What does it take to suck a kid into a book of nonfiction? You can't use a drag net, or barbed hooks. Robotic arms cannot scoop a child into a lucite barrel, and very few children old enough to read are small enough to pick up with two fingers and stuff into a test tube.
But those are just a few of the methods that scientists use to collect marine specimens for study. Rebecca Johnson tagged along with the Census of Marine Life on several collection expeditions and had a chance to observe firsthand all the going and the getting and the looking and the recording. She does an amazing job describing the research activities - clearly, economically, accurately, using sensory details to extend the you-are-there impression that begins with her use of second person narration.
And the spectacular photos of fantastic-looking creatures that accompany these descriptions - those are the seine nets, the robotic arms, the probing fingers that snag the kid reader.
Transparent, shimmering comb jellies. Intricate shrimp. Bone-white or rainbow-colored deep-sea lobsters. And even more unlikely items - the bone-eating zombie worm; a fish with a transparent head, so it can see out the top; tiny pink centipedey-looking worms that eat frozen methane.
For years I have been surreptitiously sliding copies of Claire Nouvian's gorgeous oversize book of deep sea creatures, The Deep: The Extraordinary Creatures of the Abyss, into the hands of children. Ditto Norbert Wu's mindblowing Under Antarctic Ice. That Norbert Wu, he is one crazy fellow. Kids, there is no drysuit warm enough to do sub-ice dives, no matter how cool the brittle stars are on the Antarctic ocean floor.
I like showing kids the pictures of fleshy transparent jellyfish and plumed tubeworms. Hmm, that sounds a little pervy, doesn't it? Well, to me, after dozens of books about charismatic megafauna, lions and dolphins and the like, there is something sensuous and rare about the silent, dark lives of ocean animals.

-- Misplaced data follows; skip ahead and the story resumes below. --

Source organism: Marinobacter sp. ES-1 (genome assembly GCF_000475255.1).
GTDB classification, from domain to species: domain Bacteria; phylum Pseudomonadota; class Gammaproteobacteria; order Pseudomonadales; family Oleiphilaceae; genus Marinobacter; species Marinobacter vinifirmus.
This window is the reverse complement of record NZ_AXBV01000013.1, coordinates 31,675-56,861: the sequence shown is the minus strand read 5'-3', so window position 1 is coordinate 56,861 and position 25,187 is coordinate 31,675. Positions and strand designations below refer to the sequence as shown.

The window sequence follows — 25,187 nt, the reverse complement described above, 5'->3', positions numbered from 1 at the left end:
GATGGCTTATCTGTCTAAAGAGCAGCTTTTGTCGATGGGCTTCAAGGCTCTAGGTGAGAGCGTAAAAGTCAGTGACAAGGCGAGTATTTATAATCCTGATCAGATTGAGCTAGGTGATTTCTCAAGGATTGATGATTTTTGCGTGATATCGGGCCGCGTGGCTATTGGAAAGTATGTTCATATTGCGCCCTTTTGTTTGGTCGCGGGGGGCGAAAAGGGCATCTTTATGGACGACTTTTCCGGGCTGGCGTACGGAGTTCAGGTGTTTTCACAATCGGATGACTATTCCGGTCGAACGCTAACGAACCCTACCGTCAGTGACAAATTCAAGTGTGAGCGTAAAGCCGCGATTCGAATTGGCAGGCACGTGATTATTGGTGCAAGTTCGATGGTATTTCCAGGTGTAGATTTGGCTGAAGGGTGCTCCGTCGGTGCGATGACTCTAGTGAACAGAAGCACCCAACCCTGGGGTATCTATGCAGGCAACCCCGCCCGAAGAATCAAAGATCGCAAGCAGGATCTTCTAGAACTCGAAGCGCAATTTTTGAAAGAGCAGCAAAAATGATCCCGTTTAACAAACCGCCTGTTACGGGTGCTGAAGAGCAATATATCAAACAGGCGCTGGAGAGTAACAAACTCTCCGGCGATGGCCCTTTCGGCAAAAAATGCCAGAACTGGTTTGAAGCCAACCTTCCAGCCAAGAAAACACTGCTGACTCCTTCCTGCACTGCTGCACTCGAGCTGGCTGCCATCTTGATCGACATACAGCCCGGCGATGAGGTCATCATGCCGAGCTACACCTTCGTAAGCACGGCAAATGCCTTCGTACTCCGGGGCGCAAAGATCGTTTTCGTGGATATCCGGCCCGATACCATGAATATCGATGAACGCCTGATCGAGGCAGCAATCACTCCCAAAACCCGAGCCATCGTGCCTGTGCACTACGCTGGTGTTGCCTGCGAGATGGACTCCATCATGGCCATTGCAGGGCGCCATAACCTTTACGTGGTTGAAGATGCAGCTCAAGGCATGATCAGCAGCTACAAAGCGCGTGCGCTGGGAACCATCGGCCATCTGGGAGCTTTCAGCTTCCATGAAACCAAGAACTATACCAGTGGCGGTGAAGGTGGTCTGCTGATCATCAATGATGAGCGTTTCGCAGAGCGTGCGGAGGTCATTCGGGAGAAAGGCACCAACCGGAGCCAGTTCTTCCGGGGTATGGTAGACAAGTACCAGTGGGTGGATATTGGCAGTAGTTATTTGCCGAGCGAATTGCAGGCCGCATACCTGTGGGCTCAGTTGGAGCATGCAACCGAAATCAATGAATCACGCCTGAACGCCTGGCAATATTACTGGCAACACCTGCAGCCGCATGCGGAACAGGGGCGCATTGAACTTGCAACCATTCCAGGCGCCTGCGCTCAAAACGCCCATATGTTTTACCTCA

Everything about this book is designed to evoke the mystery and allure of the depths. The pages shade from dark blue to black. The text of captions and sidebars glows green. Sharp, colorful short statements from ocean researchers show up in red, like the dashboard lights on a submersible.
Along with the design, I also feel compelled to praise this book's organization: the first chapter is about tide pools, and each subsequent chapter goes deeper into the ocean. A good-sized graphic locates the depth and location of each investigation.
Johnson has elicited great little quotes from these scientists: never preachy or teachy, they express what fascinates each about their area of study. Dr. Pedro Martinez Arbizu says, "When it comes to animals smaller than a centimeter, there's about a 50/50 chance that something we collect in the deep sea will turn out to be a new species."
The text is also almost entirely devoid of agenda, devoting itself to description and experience. An epilogue addresses global warming, habitat destruction, and the need to protect the oceans. The book would be remiss if it did not mention these issues, but I think it is wise to hold that discussion until the end, when the reader has become informed enough to understand the ramifications for marine life.
Plenty of further resources are offered, including links to marvelous websites and primary sources. Each scientist gets a postage-stamp-sized photo and an institutional address. Putting a face to a name is so important to kids.
I can't think of a better way to reel a kid into an obsession with marine life, especially any kid who has read the sparkling Dark Life by Kat Falls. Rich, relevant, interdisciplinary, brainy and tactile at the same time - you can say that about the area of study and about this book.
Nonfiction Monday is hosted today at Chapter Book of the Day.